Nobody would affirm that the tree grows its crown in the image of its root. Between above and below can be no mirrored reflection. It is obvious that different functions expanding in different elements must produce vital divergences. 
But it is just the artist who at times is denied those departures from nature which his art demands. He has even been charged with incompetence and deliberate distortion. 
And yet, standing at his appointed place, the trunk of the tree, he does nothing other than gather and pass on what comes to him from the depths. He neither serves nor rules—he transmits. 
His position is humble. And the beauty at the crown is not his own. He is merely a channel.** 
You can see this in the development of most abstract artists, this slow, cautious groping upward from the roots of physical reality, from imitative art to pure, almost geometric abstraction. Mondrian is the clearest example. Place side by side a tree-painting from his early career, his middle career, and his late career, and trace the development, the reliance on nature that becomes less and less imitative, more and more certain of its ends. Each artist must follow his own path, as Klee said, and nothing can be rushed. But the drive is in every true artist.

Der Goldfisch
The third objection is perhaps the most interesting, because this is the objection of the art critic. Our three objectors are, of course, merely different species of the genus Philistine,**** but this latter is the most difficult to detect. Nevertheless, all philistines share this inability (in critics' case, a learned inability) to appreciate a painting for its purely visual qualities.

The reason art critics tend to be philistines is quite simple: their trade consists of blather, and if a painting doesn't say something or express something then there's not much blather to be gotten out of it. A mute does not need an interpreter. So paintings are made to say things. Which, by the way, they often do; only, their beauty does not flow from the artist's opinions or expressions.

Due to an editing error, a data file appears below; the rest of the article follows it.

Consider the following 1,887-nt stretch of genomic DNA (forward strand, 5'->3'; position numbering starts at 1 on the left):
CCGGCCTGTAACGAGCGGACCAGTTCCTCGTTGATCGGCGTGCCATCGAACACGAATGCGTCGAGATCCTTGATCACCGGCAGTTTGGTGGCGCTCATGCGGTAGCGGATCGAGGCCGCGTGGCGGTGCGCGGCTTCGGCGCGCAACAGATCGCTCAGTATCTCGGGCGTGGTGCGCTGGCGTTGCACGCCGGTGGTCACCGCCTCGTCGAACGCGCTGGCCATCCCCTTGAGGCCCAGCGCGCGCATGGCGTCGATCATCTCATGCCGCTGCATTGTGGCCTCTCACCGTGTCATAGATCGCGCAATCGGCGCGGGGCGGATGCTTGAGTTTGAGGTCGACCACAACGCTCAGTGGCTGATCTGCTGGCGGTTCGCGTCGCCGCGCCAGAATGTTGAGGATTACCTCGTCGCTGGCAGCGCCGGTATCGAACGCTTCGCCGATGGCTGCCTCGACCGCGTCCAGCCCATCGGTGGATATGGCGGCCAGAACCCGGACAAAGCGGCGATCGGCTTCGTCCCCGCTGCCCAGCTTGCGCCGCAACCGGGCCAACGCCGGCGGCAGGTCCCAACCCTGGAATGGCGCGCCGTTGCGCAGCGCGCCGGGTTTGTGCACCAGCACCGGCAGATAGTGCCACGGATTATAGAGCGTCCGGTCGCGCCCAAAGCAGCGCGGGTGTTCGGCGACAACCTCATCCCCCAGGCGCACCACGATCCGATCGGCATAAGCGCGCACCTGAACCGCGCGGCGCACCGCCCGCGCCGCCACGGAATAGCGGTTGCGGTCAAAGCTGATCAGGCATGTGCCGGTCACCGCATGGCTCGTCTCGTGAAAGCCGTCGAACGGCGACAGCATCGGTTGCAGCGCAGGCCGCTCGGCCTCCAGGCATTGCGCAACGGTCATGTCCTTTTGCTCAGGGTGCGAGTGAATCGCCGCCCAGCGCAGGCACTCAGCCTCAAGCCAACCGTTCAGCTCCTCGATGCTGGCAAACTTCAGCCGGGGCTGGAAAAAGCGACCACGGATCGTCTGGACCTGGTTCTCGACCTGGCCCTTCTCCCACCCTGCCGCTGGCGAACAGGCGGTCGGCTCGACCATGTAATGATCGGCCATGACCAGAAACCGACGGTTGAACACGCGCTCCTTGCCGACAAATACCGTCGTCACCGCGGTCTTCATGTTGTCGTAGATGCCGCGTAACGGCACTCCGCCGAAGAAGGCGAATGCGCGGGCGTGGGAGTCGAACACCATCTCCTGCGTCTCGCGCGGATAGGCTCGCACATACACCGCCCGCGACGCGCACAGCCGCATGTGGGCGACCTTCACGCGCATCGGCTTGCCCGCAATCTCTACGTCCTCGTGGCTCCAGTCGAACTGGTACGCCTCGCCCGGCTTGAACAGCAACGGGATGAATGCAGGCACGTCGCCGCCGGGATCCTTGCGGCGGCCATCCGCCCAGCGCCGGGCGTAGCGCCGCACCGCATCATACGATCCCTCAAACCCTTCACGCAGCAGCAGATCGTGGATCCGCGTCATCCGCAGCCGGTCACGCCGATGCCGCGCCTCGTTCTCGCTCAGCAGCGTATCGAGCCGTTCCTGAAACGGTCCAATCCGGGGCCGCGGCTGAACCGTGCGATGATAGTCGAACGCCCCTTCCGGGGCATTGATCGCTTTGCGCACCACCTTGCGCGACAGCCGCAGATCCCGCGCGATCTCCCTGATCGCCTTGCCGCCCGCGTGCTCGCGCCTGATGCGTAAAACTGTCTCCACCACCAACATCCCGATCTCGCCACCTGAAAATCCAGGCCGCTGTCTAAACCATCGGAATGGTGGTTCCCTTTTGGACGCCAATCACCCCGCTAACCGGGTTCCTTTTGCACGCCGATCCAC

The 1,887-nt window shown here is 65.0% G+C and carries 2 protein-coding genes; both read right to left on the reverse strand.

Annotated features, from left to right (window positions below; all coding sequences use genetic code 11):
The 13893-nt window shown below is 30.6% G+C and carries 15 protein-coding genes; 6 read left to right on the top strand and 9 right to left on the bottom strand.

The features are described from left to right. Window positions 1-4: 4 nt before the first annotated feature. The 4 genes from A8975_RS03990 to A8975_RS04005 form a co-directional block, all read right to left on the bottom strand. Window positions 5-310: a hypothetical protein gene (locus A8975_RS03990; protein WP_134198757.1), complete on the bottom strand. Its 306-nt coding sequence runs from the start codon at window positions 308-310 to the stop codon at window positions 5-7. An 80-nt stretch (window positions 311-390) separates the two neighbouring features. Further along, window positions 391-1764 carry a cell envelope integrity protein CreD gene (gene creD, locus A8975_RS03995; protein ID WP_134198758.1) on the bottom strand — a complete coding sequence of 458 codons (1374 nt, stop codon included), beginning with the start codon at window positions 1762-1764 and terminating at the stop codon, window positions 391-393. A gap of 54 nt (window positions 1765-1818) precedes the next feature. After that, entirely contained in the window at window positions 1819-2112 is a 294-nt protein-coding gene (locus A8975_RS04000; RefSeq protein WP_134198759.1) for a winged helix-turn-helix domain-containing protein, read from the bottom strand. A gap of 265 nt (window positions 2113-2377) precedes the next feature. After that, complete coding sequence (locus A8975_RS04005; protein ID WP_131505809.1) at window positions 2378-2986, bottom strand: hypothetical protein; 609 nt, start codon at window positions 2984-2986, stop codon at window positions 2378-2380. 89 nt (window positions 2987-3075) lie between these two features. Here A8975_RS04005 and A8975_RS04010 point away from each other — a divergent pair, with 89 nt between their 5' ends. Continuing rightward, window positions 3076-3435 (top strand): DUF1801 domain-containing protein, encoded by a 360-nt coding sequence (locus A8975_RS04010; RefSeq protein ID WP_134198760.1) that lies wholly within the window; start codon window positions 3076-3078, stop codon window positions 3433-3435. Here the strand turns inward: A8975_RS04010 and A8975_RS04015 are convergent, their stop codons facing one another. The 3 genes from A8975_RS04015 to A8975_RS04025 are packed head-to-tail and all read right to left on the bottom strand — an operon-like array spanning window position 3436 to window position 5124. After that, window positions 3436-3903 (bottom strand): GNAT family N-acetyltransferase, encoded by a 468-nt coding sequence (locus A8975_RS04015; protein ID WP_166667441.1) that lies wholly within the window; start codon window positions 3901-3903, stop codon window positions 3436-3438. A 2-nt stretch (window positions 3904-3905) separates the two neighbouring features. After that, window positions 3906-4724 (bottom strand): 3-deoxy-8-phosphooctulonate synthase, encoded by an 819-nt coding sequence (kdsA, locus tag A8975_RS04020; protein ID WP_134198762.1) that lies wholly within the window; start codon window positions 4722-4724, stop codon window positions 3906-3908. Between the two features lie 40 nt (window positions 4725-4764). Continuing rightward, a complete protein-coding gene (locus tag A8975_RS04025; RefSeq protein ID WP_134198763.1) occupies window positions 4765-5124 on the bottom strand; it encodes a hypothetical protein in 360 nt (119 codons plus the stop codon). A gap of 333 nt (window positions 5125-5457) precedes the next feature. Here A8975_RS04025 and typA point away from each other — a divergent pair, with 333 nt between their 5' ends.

This tragic confusion of art with communication has led to the scourge of conceptual art, which is really a pretentious form of drama masquerading as art, with the artist as star. Now here we have the decline of civilization! There's nothing duller than seeing a bubbling glass bowl with glowing thingees, or stacks of clay tiles on the floor, or chains of communion wafers dangling from suspended bones, or a stuffed goat with a rubber tire around it, and thinking, okay, what's this supposed to be? And then reading the placard, and saying, oh, I see. Boring and annoying. But it keeps the anointed interpreters from starving!

I remember a piece that consisted of Pieter Brueghel's 1563 Tower of Babel printed on a curved sheet of metal with a big piece of stovepipe or dryer hose coming out. This is just as derivative and impoverished as the statues of the late Roman emperors that recycled the old bodies of gods and heroes created in times of higher cultural attainment, replacing their heads with crude new caesars' heads. But at least Constantine wasn't pretentious about it.

Abstract art, though, is not a case of the Emperor's new clothes. It is, rather, an attempt by artists to recover the essence of painting, which consists, not in trompe-l'oeil effects and topical allusions, but in being pleasing to the eye.
The extraordinary modern adventure of abstract art precisely expresses the decision, made by certain artists, to turn out works whose beauty will obviously owe nothing to that of the subject.*** 
To speak of non-representational, non-imitative or abstract painting is not to speak of an amorphous painting. No painting is more abstract than Mondrian's, but this geometric painting is also the most formal of all. Like formal logic itself, it is form without content.*
My whole point in beginning this post was to think aloud about my own art and how I view it, but I'll have to continue in another post.

* Etienne Gilson, Forms and Substances in the Arts, trans. S. Attanasio, Charles Scribner's Sons, New York, 1966.

** Paul Klee, Paul Klee on Modern Art, trans. Paul Findlay, Faber and Faber, London, 1948.

*** Etienne Gilson, Arts of the Beautiful, Charles Scribner's Sons, New York, 1965.

**** Gilson makes general use of this word, but stresses that he doesn't use it in a pejorative sense. For him, it means someone who cannot appreciate art as art. The same is true for me.

Updated to replace pictures with ones I liked better; some seem to have been added to Wikipedia, where these are from, or else I missed them before. Also added a footnote.